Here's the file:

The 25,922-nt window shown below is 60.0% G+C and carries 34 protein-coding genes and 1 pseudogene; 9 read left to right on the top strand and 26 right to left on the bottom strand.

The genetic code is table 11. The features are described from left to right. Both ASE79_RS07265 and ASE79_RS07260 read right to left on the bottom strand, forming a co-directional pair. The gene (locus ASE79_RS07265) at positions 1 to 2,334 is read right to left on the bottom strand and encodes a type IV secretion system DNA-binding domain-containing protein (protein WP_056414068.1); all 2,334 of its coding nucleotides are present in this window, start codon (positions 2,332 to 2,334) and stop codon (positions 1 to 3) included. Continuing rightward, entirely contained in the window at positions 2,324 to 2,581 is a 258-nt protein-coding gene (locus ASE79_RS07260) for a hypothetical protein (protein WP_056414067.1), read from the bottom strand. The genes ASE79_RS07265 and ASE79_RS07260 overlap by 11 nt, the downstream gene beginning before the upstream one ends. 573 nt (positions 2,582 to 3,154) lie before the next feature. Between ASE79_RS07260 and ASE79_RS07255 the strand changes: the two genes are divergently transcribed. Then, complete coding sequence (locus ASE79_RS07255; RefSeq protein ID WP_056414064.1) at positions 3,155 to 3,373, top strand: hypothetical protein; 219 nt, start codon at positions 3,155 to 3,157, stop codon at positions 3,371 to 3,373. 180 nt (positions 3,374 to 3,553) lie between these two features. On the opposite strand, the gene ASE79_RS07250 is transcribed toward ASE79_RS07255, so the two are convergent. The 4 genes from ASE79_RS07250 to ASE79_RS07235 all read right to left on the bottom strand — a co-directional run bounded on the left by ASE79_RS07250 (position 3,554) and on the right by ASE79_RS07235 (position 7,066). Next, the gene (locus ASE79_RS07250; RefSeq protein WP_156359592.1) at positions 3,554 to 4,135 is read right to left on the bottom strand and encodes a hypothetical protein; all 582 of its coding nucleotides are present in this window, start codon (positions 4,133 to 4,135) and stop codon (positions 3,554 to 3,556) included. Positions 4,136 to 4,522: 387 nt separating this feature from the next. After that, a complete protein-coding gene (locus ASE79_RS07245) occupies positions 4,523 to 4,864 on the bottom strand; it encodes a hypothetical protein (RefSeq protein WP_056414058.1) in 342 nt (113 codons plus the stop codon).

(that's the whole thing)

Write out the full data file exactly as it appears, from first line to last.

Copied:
The 25,922-nt window shown below is 60.0% G+C and carries 34 protein-coding genes and 1 pseudogene; 9 read left to right on the top strand and 26 right to left on the bottom strand.

The genetic code is table 11. The features are described from left to right. Both ASE79_RS07265 and ASE79_RS07260 read right to left on the bottom strand, forming a co-directional pair. The gene (locus ASE79_RS07265) at positions 1 to 2,334 is read right to left on the bottom strand and encodes a type IV secretion system DNA-binding domain-containing protein (protein WP_056414068.1); all 2,334 of its coding nucleotides are present in this window, start codon (positions 2,332 to 2,334) and stop codon (positions 1 to 3) included. Continuing rightward, entirely contained in the window at positions 2,324 to 2,581 is a 258-nt protein-coding gene (locus ASE79_RS07260) for a hypothetical protein (protein WP_056414067.1), read from the bottom strand. The genes ASE79_RS07265 and ASE79_RS07260 overlap by 11 nt, the downstream gene beginning before the upstream one ends. 573 nt (positions 2,582 to 3,154) lie before the next feature. Between ASE79_RS07260 and ASE79_RS07255 the strand changes: the two genes are divergently transcribed. Then, complete coding sequence (locus ASE79_RS07255; RefSeq protein ID WP_056414064.1) at positions 3,155 to 3,373, top strand: hypothetical protein; 219 nt, start codon at positions 3,155 to 3,157, stop codon at positions 3,371 to 3,373. 180 nt (positions 3,374 to 3,553) lie between these two features. On the opposite strand, the gene ASE79_RS07250 is transcribed toward ASE79_RS07255, so the two are convergent. The 4 genes from ASE79_RS07250 to ASE79_RS07235 all read right to left on the bottom strand — a co-directional run bounded on the left by ASE79_RS07250 (position 3,554) and on the right by ASE79_RS07235 (position 7,066). Next, the gene (locus ASE79_RS07250; RefSeq protein WP_156359592.1) at positions 3,554 to 4,135 is read right to left on the bottom strand and encodes a hypothetical protein; all 582 of its coding nucleotides are present in this window, start codon (positions 4,133 to 4,135) and stop codon (positions 3,554 to 3,556) included. Positions 4,136 to 4,522: 387 nt separating this feature from the next. After that, a complete protein-coding gene (locus ASE79_RS07245) occupies positions 4,523 to 4,864 on the bottom strand; it encodes a hypothetical protein (RefSeq protein WP_056414058.1) in 342 nt (113 codons plus the stop codon).